State Health Officials Issue Novel H1N1 (Swine) Flu Update

September 10, 2009
This page has been automatically translated from English. MSDH has not reviewed this translation and is not responsible for any inaccuracies.

The Mississippi State Department of Health (MSDH) reports the latest number of confirmed cases of Novel H1N1 (swine) flu at 723 in Mississippi with three deaths. Nationally, there have been 9,079 hospitalizations and 593 deaths, according to the Centers for Disease Control and Prevention (CDC).

MSDH expects swine flu vaccine to be available locally by mid-October; it will be provided at all county health departments, participating private physicians’ offices, community health centers, some pharmacies and other clinics that will target priority groups for the swine flu vaccine. MSDH is working with the day care centers, Head Start programs, schools, colleges and universities throughout the state to ensure the availability of vaccine for all students.  Priority groups for vaccination include those from six months to 24 years of age, those who are pregnant, caregivers of infants six months and younger, those 25-64 years old with chronic heart, lung (including asthma), kidney and liver problems, and those who are immunosuppressed, as well as health care and emergency service providers.

The MSDH confirms cases, meaning a submitted specimen tested positive for the Novel H1N1 (swine) strain in the state Public Health Laboratory.   MSDH receives and tests specimens from patients seen by Influenza-Like Illness (ILI) Sentinel providers (70 physicians’ offices and emergency departments across the state) – the same surveillance system used during seasonal flu – to monitor the presence of swine flu in Mississippi.  It is not necessary for every person with flu-like illness to be tested for swine flu; treatment decisions are made based on the clinical signs and systems of the patient. The MSDH surveillance system shows that almost all of the influenza that is going around the state is the Novel H1N1 (swine) strain.  Confirmed cases show a snapshot of how the illness is spreading in Mississippi but are not in any way indicative of the exact number of cases diagnosed.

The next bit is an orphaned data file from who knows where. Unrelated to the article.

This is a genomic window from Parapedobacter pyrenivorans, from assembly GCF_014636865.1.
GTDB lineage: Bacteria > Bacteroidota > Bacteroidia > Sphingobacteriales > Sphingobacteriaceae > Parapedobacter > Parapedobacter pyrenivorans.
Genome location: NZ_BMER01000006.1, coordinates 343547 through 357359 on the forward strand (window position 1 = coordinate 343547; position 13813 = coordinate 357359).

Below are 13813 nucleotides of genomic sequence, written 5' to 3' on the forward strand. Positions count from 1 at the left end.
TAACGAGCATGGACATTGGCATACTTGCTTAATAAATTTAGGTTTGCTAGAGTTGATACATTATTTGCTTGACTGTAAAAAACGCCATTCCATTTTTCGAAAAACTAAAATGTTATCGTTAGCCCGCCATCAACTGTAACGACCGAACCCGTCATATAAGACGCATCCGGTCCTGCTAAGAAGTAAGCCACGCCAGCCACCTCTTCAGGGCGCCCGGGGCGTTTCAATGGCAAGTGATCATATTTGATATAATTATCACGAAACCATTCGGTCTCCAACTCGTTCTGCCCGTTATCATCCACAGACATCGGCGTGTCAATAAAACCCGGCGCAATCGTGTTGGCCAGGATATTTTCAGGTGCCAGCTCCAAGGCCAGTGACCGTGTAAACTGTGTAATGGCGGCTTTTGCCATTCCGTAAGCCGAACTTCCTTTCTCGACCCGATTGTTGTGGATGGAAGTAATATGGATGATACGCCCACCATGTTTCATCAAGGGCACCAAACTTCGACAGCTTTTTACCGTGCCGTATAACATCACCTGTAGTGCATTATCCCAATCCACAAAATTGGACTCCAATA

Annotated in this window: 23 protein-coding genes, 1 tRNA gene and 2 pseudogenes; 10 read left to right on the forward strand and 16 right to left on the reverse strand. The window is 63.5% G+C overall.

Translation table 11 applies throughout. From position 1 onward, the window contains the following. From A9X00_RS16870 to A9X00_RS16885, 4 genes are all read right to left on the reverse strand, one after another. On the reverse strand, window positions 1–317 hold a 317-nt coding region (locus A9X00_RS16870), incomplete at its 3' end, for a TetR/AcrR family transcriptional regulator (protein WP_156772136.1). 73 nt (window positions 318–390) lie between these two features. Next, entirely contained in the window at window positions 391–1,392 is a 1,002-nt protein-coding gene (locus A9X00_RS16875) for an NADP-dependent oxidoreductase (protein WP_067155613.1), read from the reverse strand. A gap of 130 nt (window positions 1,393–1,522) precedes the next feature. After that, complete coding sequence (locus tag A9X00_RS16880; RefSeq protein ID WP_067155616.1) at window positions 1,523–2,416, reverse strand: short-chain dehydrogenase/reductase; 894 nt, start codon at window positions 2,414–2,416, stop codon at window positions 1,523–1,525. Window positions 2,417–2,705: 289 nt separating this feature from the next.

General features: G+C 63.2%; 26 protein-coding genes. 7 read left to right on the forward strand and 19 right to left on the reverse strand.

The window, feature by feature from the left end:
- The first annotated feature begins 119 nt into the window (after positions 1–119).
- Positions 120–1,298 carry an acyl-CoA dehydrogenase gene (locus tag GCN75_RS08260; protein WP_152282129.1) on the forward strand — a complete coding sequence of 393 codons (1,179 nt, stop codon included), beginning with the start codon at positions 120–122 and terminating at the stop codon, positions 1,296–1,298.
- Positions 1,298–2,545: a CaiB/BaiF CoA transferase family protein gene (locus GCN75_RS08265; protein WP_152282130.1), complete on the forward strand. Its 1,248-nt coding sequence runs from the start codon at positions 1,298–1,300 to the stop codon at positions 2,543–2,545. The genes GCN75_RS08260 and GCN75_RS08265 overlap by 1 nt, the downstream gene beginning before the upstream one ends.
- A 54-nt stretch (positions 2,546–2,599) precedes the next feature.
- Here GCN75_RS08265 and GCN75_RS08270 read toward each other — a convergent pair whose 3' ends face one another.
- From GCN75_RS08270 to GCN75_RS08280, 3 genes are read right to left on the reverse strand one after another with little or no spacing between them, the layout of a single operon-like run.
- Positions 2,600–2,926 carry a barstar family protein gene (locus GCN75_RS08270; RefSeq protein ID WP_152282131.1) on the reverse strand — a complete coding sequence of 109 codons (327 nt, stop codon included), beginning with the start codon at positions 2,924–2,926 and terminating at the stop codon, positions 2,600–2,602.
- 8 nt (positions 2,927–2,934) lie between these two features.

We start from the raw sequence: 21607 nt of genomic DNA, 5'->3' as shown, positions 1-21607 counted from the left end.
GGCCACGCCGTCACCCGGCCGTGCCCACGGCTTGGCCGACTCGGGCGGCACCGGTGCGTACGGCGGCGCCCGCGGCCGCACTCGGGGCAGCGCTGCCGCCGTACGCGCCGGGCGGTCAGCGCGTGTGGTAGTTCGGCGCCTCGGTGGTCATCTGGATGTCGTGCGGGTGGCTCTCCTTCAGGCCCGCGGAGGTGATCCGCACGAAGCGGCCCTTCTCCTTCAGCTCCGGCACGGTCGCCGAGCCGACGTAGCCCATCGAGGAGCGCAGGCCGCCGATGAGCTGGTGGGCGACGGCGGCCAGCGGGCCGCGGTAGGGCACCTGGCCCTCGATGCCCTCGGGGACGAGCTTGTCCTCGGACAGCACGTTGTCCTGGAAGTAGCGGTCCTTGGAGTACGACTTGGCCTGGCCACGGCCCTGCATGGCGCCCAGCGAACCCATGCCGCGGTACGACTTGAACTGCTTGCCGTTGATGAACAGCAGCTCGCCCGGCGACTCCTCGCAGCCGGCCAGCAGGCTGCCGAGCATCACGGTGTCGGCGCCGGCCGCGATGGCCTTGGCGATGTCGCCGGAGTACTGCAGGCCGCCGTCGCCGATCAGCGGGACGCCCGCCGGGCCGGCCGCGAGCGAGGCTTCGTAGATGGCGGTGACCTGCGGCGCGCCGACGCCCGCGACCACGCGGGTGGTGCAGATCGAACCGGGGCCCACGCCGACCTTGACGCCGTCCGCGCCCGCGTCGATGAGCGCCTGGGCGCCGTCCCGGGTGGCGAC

The CDC does not recommend school closures as an effective way to prevent seasonal or swine flu in schools. MSDH is working closely with school officials to ensure that schools are taking action to prevent the spread of flu as much as possible including a focus on hygiene and hand-washing, regular cleaning of surfaces, and isolating ill children waiting to go home. Parents should not send sick children to school.

Basic prevention methods include washing your hands frequently or using an alcohol-based hand sanitizer, coughing or sneezing into your sleeve, or coughing into a tissue followed by hand-washing, and avoiding close contact with those who are sick. If you are ill, stay home until you are well, unless you need to see a doctor, in which case call first to prevent possible transmission in the doctor’s waiting area.

According to State Epidemiologist Dr. Mary Currier, swine flu responds well to traditional anti-viral medications. Most people recover well without hospitalization. Swine flu is proving to be similar to the seasonal influenza strain in terms of duration and severity.

For more information on swine flu call the toll-free MSDH flu hotline at 1-877-222-9FLU. The hotline hours are 8 a.m. – 5 p.m. Monday through Friday, except state holidays. To receive updates on Twitter, visit the MSDH Novel H1N1 (swine) flu page to sign up as a follower.

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Last reviewed on Sep 10, 2009
Mississippi State Department of Health 570 East Woodrow Wilson Dr Jackson, MS 39216 866-HLTHY4U Contact and information

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